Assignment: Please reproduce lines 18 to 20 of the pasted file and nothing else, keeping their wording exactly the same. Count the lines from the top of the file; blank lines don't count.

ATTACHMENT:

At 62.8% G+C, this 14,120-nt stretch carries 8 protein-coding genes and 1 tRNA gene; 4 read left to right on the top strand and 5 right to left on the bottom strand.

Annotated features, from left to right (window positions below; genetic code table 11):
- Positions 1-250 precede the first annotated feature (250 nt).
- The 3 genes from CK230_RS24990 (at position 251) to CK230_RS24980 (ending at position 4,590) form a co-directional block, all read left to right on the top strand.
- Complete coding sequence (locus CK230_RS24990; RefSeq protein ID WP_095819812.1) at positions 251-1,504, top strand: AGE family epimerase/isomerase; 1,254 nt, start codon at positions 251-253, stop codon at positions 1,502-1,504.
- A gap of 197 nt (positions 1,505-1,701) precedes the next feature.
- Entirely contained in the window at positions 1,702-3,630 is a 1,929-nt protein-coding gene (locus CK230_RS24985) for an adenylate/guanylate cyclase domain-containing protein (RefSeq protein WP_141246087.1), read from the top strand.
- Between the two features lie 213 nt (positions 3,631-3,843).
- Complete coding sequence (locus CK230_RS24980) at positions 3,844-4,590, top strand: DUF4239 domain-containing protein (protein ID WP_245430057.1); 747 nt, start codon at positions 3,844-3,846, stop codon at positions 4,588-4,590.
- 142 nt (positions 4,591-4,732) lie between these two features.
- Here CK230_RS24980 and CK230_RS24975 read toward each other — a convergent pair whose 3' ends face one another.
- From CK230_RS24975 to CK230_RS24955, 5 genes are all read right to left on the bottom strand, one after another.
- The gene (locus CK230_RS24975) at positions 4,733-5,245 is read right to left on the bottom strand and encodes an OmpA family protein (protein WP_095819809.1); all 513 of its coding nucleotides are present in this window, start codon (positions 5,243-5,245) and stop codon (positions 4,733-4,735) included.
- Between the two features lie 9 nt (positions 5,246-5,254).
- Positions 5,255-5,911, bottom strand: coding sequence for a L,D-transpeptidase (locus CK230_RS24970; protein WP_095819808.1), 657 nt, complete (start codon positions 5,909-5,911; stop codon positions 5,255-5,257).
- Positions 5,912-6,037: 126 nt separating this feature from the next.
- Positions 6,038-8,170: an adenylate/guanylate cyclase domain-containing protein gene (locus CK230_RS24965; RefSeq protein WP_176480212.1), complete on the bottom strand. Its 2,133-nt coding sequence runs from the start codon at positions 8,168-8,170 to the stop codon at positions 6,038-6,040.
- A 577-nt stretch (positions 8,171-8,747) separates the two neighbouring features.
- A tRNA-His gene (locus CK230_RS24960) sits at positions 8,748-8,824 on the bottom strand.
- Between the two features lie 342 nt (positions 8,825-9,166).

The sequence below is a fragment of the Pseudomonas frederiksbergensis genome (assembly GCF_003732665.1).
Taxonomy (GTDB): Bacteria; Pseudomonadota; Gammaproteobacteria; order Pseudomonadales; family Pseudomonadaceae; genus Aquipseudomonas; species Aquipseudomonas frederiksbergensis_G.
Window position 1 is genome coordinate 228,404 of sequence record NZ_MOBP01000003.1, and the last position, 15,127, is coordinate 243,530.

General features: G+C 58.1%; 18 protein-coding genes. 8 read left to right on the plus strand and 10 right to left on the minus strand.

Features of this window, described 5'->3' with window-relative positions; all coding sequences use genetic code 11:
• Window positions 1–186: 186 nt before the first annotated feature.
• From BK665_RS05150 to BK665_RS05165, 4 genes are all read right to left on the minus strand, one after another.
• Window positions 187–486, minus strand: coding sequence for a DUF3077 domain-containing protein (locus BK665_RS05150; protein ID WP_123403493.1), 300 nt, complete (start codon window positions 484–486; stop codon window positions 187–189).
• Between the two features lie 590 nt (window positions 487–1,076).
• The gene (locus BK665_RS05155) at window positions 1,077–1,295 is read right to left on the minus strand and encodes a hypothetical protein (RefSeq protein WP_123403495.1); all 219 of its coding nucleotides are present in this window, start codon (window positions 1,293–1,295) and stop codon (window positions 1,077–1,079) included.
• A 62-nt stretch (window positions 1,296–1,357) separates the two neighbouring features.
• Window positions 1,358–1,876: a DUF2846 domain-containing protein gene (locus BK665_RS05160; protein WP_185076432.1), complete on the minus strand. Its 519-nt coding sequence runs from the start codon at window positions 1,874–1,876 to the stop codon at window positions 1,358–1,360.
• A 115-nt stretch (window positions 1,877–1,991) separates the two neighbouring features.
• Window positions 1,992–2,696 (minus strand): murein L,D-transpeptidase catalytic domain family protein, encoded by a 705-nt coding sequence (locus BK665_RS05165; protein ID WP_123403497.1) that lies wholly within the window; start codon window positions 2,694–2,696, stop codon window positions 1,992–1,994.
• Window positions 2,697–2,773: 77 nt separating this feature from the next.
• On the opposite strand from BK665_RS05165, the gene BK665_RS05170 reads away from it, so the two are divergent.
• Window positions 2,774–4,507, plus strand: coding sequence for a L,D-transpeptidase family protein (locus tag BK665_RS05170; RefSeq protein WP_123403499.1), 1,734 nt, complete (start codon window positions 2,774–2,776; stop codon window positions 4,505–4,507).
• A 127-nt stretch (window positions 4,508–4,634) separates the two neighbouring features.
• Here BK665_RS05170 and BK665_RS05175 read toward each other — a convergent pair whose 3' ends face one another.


- A 577-nt stretch (positions 8,171-8,747) separates the two neighbouring features.
- A tRNA-His gene (locus CK230_RS24960) sits at positions 8,748-8,824 on the bottom strand.
- Between the two features lie 342 nt (positions 8,825-9,166).